Speed climber, alpinist and Estes Park climbing ranger Quinn Brett broke into the world of hard free climbing with a rare ascent of Spaceshot (5.13a) in Zion National Park, Utah this May. “I’ve
realized that I can climb 5.13,” Brett tells Rock and Ice, “It’s pretty groovy, and it’s pretty enticing to bring that to a bigger venue.”
Spaceshot, a popular nine-pitch aid route first climbed by Ron Olevsky and Dave Jones in 1978, saw its first free ascent in 2005 from Mark and
Mike Anderson. Since its free debut, Spaceshot has seen only a few free ascents, from leading bigwallers such as Tommy Caldwell and Alex Honnold.
The route is sometimes climbed as a linkup (both aid and free) with other Zion walls, which is how Brett stumbled upon it: “I think it first came on to
my radar when I attempted a speed climb, four walls in a day, with a friend Buster,” Brett reminisces. “He led the first block but while I was jugging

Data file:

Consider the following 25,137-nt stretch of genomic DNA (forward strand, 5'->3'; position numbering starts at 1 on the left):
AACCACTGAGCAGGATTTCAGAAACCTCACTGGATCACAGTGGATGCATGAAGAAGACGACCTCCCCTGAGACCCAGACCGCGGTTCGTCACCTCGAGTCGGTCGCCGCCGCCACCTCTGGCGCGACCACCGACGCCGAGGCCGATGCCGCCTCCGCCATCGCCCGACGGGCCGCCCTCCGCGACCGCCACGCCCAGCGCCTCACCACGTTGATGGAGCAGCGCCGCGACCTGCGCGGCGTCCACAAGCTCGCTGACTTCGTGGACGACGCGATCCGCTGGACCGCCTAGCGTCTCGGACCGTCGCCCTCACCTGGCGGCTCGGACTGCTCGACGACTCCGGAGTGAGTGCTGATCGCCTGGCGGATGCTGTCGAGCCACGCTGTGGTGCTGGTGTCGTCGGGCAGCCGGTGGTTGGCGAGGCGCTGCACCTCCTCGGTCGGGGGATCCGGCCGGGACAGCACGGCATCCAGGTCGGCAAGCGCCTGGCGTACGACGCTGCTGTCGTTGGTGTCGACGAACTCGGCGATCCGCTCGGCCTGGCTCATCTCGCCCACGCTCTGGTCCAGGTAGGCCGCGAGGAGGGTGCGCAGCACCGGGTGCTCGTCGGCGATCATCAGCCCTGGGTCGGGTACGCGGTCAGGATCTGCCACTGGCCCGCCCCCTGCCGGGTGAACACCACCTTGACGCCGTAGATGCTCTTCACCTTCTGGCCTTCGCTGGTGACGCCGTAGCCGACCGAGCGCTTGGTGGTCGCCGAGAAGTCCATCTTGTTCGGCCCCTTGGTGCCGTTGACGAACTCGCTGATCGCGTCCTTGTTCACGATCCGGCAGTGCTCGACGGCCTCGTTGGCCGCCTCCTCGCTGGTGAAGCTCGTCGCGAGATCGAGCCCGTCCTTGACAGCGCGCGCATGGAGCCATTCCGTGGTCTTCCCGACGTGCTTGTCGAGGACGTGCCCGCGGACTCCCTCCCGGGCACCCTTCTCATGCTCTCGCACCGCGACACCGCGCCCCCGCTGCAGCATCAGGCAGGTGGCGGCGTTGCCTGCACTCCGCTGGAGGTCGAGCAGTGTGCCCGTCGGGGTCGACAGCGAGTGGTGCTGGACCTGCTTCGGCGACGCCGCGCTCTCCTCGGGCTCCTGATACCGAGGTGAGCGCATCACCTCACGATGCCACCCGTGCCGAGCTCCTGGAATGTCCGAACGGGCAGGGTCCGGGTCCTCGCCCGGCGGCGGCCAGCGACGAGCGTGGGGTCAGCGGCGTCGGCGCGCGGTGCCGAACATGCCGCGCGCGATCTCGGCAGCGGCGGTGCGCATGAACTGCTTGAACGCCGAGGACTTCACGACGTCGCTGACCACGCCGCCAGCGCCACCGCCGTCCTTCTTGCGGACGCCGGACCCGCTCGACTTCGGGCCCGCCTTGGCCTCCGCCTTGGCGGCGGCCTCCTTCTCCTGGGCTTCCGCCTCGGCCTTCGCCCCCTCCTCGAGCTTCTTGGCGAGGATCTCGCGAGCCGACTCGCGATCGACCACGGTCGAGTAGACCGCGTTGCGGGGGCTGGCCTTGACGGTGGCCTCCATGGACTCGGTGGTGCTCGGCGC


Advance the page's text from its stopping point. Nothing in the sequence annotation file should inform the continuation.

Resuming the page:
past it I thought: that’s where the free variation is, that looks pretty good actually. I think it was in 2013.”
Brett is no stranger to the steeps, having linked the Nose (VI 5.9 A2) and Lurking Fear (VI 5.9 A2) on El Cap in 22 hours with Libby
Sauter, and climbed seven Yosemite grade V and VI routes in seven days with Josie McKee. She broke the female team El Cap speed record in 2012, and
has established first ascents from Rocky Mountain National Park to Patagonia.
Since she began climbing, Brett has been drawn to the free style. “I think that’s always been in the back of my head,” she says, “I’ve been up the Nose a bunch of times and I’m always trying to free climb as much as I can.”
Spaceshot, a mere 800 feet, is short—for a big wall—but still a stout outing. Brett states: “It’s a lot of hard free climbing. But
pitch wise, yeah, it’s not 30 pitches.” The nine pitches of free climbing are consistently difficult, with a pitch of 5.13a and three 5.12 pitches—one
of which receives an “R” rating. While the routes in Zion as shorter compared to other big wall destinations, “that’s ok,” Brett says. “The adventure
is still there.”
Brett spent a total of 10 days projecting Spaceshot between the spring of 2016 and May 2, 2017, when she completed the free ascent. Max Barlerin,
who did the first ascent of the Colorado Route (5.11c 500m) along with Brett and Mike Lukens, worked the route with Brett, but was tired from
a big wall free climb when the time came for the send burn. Barlerin belayed and Brett led all the pitches.